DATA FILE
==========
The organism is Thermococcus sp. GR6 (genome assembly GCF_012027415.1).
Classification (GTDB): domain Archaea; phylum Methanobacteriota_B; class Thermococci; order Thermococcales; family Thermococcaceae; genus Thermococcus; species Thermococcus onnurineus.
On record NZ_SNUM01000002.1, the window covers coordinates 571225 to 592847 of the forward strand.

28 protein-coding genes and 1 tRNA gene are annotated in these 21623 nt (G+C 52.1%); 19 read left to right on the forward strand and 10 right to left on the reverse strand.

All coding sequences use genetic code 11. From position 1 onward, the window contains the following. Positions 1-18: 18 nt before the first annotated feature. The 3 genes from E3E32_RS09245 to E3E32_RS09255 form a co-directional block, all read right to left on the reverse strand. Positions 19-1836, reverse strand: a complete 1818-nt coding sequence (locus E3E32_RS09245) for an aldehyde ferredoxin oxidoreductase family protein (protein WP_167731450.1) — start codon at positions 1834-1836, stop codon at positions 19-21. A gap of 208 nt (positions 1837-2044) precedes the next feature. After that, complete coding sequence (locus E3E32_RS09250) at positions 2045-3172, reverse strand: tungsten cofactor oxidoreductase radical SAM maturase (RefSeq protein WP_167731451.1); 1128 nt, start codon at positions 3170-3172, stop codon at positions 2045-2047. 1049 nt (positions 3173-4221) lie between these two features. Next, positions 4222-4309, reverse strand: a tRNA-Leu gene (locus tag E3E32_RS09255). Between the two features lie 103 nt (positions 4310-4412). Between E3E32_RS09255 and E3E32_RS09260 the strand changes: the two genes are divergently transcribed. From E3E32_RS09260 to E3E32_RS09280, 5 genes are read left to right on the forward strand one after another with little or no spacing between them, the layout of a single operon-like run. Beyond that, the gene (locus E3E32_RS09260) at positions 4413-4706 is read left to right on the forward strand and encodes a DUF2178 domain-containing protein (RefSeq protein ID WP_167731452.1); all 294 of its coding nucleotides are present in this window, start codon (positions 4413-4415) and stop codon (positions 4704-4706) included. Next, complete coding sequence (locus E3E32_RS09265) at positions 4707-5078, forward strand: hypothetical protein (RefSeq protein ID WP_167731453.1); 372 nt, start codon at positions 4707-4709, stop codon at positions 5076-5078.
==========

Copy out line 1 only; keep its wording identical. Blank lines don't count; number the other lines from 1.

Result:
The organism is Thermococcus sp. GR6 (genome assembly GCF_012027415.1).